The night before tomorrow (on – reluctantly – relinquishing control.)

exam gown

I took this pic at my last oncologist appointment, just because it amused me to have a “sexy” selfie in an exam gown.

My hysterectomy (due to a diagnosis of early-stage cervical cancer earlier this spring) is scheduled for tomorrow, Tuesday, at noon EST.

I’ve been going back and forth between completely calm and freaking out over the last few days, but the closer I get to the hour the more I just want it to be over with so I can know what to expect. Because, I’m realizing, I’m really not good at not knowing what to expect.

Which is why advice like “Every woman is different” drive me nuts. That’s not good enough! I want to know precisely the moment I will feel able to ditch the strong meds; the moment I’ll be able to drive the kids somewhere or go for a long walk again.

And I know there’s no way to know that. Not today and not even tomorrow. I’ll find out as I go, one day at a time.

Darnit.

This whole thing is foreign to me. I’ve never had surgery, unless you count getting my wisdom teeth out (and I cried like a baby before that procedure, too.) I’ve never even had a broken bone!

And it occurs to me that I have looked forward to the births of each of my five children – a process that was almost certainly more painful than this one will be, and probably, statistically speaking, carried more risk – with a lot less anxiety. Certainly in part, that was because of the reward on the other end: a brand-new baby!

But also, I think, it was because after the first one, I knew more or less what to expect. (With the first one, I think I was just fueled by Bradley-Method-inspired optimism, so it didn’t occur to me to feel anxious until I was way too busy having a baby to feel anxious.)

I know there were plenty of potentially bad outcomes in childbirth, too, but I never really worried about them. I just had a strong sense that having babies was what I was meant to do, and that it would all be OK. And it was, not once but five times.

This doesn’t feel like that. Obviously. In fact, surgically relinquishing my reproductive organs might be as unlike my experiences of giving birth as humanly possible, even though it’ll be happening in the same vicinity.

As I’ve written before, I went far out of my way to avoid medical intervention during labor and delivery, not out of a sense of obligation or woo-woo birth-junkie spirituality, but because the alternative – needles and scalpels and unfamiliar medications – scared me way more.

So this feels almost like an enormous cosmic joke, though it’s more of the “teaching you a lesson, lady” kind than the funny kind. My uterus – the sturdy organ that housed my five babies and gave them a safe space to grow – will exit the same way they all did (my surgeon will perform the procedure vaginally)…yet unlike my birth experiences, any semblance of control will be stripped away. And I don’t LIKE it. 

In fact, I just found out that surgeons often have to perform episiotomies during vaginal hysterectomies to create more room in which to maneuver. When I found that out, I had to take deep breaths to calm myself down: after working so hard to avoid an episiotomy with all those births, I might end up with one after all?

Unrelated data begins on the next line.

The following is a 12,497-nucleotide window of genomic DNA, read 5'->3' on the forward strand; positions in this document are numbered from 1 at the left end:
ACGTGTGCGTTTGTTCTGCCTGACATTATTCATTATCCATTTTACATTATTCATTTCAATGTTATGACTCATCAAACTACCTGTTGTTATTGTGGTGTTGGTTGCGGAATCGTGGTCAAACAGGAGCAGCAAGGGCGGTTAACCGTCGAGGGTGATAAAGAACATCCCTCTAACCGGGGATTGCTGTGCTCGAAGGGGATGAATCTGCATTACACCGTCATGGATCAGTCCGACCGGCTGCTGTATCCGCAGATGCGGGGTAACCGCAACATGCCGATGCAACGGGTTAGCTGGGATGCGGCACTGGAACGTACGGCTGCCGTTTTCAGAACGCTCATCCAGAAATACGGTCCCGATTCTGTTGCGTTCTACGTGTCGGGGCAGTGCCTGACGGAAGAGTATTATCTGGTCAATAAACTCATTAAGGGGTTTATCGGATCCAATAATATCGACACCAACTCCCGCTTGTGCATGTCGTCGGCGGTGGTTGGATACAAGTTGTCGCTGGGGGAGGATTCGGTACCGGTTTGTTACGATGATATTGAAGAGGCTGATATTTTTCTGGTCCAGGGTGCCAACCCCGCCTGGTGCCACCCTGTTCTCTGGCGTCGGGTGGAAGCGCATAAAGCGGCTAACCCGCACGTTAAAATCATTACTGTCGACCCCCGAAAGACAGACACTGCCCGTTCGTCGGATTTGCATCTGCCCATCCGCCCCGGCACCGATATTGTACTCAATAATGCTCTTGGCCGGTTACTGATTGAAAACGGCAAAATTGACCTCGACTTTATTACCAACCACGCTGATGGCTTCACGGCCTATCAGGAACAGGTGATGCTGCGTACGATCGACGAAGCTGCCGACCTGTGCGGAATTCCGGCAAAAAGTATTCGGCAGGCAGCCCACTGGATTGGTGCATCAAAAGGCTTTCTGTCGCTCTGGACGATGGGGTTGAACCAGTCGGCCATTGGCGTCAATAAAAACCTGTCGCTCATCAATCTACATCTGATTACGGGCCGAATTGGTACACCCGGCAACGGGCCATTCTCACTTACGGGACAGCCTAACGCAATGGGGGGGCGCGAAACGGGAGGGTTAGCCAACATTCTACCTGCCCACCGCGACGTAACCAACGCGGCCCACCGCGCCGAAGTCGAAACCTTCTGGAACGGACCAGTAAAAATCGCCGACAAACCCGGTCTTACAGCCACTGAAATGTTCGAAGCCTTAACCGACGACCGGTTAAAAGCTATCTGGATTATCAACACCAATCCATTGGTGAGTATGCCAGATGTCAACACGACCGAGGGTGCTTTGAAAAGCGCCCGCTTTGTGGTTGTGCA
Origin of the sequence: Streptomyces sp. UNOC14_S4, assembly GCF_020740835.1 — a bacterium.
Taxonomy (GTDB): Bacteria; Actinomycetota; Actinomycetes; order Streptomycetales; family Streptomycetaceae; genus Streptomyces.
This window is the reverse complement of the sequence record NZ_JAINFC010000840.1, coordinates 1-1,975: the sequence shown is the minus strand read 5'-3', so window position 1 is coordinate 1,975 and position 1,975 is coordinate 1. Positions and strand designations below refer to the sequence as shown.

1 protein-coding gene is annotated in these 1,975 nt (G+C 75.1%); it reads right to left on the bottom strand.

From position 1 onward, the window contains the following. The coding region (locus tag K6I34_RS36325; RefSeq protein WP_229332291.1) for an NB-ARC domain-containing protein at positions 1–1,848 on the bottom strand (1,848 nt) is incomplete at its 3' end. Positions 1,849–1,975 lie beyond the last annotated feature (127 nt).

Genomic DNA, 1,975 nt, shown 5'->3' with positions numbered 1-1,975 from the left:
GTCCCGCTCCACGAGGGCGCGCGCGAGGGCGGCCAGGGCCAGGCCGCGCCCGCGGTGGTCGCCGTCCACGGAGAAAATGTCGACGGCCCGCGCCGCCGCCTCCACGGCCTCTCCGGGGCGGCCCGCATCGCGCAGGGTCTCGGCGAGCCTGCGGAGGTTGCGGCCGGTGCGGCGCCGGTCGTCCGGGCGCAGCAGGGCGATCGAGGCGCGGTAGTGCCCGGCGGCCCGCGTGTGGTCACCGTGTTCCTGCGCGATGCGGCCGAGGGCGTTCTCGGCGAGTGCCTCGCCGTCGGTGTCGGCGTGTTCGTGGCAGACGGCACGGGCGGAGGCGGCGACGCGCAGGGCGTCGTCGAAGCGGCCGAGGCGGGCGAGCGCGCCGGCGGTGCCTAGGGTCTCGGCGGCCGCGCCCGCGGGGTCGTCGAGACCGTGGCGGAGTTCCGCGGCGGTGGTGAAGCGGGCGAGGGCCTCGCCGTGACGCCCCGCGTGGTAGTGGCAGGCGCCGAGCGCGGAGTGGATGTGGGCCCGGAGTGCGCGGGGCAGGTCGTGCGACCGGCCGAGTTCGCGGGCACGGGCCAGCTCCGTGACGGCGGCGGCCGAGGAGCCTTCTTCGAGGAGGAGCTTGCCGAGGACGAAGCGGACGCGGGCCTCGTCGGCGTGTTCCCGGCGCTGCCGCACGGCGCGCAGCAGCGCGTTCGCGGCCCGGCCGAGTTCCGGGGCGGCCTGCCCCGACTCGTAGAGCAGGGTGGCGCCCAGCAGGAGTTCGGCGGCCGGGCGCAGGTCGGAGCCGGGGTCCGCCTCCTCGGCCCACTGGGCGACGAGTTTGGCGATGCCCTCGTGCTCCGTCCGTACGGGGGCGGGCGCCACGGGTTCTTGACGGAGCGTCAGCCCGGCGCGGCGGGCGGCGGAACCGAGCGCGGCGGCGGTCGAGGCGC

Of course,  it’s not really the possibility of an episiotomy that pushed me over the edge. In the grand scheme of things, it’s not that big a deal. But it’s symbolic, really, of the loss of control, the not-knowing, the not having a say, that bothers me most. 

And then there are the more horrible what-ifs that I don’t let myself dwell on for long, but of course, they are always there fighting for attention.

Deep breaths. I know that the lesson here for me is that there will always be things in life I cannot control or predict. There will always be what-ifs and I, my family, will always be in some level of danger. Life itself is risk. 

While I’m pretty stoic in general, I’ve noticed lately that I cry a lot around medical people. And I think it has a lot to do with the relinquishing of control. Being around all those white coats just reminds me how very much I am not in control, and how very much I have to put myself in the hands of others, people more knowledgeable than I am about the workings of the human body, in order to be healthy and well.

So, I will probably want to cry when I check into the hospital tomorrow, and you know what? I think I’m going to set aside that very female urge to make everything OK for everyone around me, to not make anyone uncomfortable, and I’m just gonna cry. If it means I weep my way through my pre-op paperwork and hand the receptionist a soggy insurance card; if it means the anesthesiologist nervously clears his throat or the nurse secretly thinks I’m being a drama queen, well, too bad.

Because how else are you supposed to let others know how you’re feeling, to ask for the help or the hand-squeeze or the reassurance you need, unless you sometimes lay yourself bare?

In a way, I guess that’s what I’m doing here, with all of you. Putting it out there: Yeah, I’m nervous, and a little sad, and in need of a hand-squeeze or two.

I know it will get better, and I’ll get through it, and go back to my optimistic, cheery, productive self…but for right now, I’m just going to ride the wave and let myself be weak, human, and most decidedly not in control.

It feels good just to give in and admit it. I don’t know it all, and sometimes there’s nothing you can do but show up and trust. 

Maybe a good reminder for the rest of life, hm?

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